Citation

Material Information

Title:
News-herald
Uniform Title:
News-herald (Panama City, Fla. : 1970)
Added title page title:
Panama City News Herald
Place of Publication:
Panama City, FL
Publisher:
Halifax Media Group, Tim Thompson - Publisher, Mike Cazalas - Editor
Publication Date:
Frequency:
Daily
regular
Language:
English

Subjects

Subjects / Keywords:
Newspapers -- Panama City (Fla.) ( lcsh )
Newspapers -- Bay County (Fla.) ( lcsh )
Florida -- Bay County ( fast )
Florida -- Panama City ( fast )
Genre:
Newspapers. ( fast )
newspaper ( sobekcm )
newspaper ( marcgt )
Newspapers ( fast )
Spatial Coverage:
United States -- Florida -- Bay -- Panama City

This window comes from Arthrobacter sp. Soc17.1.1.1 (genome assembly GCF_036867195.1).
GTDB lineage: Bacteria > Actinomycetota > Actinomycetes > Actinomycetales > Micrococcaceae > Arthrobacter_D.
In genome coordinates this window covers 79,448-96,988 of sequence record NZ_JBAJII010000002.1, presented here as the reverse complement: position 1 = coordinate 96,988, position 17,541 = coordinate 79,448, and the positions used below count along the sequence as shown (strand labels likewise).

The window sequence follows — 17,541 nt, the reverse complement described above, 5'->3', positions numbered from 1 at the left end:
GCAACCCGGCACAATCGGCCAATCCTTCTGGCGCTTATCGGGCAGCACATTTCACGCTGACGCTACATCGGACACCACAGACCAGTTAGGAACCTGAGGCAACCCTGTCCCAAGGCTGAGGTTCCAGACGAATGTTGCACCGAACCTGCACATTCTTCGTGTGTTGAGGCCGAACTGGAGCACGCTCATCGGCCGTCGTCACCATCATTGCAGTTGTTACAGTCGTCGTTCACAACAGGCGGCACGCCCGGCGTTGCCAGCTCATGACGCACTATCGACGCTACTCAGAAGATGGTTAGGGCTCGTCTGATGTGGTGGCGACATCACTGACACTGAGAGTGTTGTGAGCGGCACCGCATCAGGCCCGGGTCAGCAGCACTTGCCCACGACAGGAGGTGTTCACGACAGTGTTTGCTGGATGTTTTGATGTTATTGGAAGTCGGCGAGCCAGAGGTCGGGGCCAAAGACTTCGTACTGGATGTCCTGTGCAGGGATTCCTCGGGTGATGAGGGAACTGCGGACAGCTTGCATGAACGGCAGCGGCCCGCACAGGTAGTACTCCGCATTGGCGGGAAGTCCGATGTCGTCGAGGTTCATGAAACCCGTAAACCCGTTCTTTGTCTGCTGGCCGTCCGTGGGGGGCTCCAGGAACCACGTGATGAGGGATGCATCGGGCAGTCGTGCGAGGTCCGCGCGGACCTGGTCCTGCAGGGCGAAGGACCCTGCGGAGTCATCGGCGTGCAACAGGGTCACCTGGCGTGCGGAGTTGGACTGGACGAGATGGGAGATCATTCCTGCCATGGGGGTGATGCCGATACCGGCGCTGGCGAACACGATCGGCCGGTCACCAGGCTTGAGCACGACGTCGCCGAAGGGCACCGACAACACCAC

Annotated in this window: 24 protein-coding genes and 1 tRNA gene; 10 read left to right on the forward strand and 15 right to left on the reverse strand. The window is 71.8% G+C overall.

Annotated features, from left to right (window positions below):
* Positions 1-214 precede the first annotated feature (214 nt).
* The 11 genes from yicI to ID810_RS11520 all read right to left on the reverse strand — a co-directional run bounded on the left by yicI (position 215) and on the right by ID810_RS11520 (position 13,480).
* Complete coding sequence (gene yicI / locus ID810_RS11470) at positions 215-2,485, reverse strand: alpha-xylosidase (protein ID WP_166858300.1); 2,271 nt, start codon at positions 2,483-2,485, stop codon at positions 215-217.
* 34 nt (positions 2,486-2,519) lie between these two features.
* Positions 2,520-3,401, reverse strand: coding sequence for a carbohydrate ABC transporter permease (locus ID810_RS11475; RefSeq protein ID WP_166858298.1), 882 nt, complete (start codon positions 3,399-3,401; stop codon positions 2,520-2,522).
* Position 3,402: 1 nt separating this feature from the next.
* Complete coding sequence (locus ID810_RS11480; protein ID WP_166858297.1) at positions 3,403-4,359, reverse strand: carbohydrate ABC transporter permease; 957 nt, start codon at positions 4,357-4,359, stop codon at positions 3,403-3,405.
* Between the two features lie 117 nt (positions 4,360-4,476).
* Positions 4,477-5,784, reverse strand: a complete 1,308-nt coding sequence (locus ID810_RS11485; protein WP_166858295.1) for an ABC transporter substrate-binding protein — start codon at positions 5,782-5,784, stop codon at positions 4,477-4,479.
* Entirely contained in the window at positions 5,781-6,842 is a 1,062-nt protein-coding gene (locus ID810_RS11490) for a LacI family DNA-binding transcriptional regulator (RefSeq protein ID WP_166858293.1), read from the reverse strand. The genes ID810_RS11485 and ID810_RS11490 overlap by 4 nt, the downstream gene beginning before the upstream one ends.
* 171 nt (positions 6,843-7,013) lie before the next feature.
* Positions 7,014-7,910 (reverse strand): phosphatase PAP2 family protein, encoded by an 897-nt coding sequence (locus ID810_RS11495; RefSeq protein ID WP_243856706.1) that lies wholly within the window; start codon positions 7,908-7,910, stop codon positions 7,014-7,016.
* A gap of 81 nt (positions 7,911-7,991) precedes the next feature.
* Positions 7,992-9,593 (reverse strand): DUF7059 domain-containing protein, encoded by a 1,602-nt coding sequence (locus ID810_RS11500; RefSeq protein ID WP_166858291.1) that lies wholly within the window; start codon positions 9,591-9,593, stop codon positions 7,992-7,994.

Coordinates:
30.166847 x -85.665513

Notes

Dates or Sequential Designation:
Vol. 1, no. 1 (May 1, 1970)-

Record Information

Source Institution:
University of Florida
Rights Management:
All applicable rights reserved by the source institution and holding location.
Resource Identifier:
34303828 ( OCLC )
sn 96027210 ( LCCN )
ocm34303828

Related Items

Preceded by:
Panama City news
Preceded by:
Panama City herald (Panama City, Fla. : 1952)

Full Text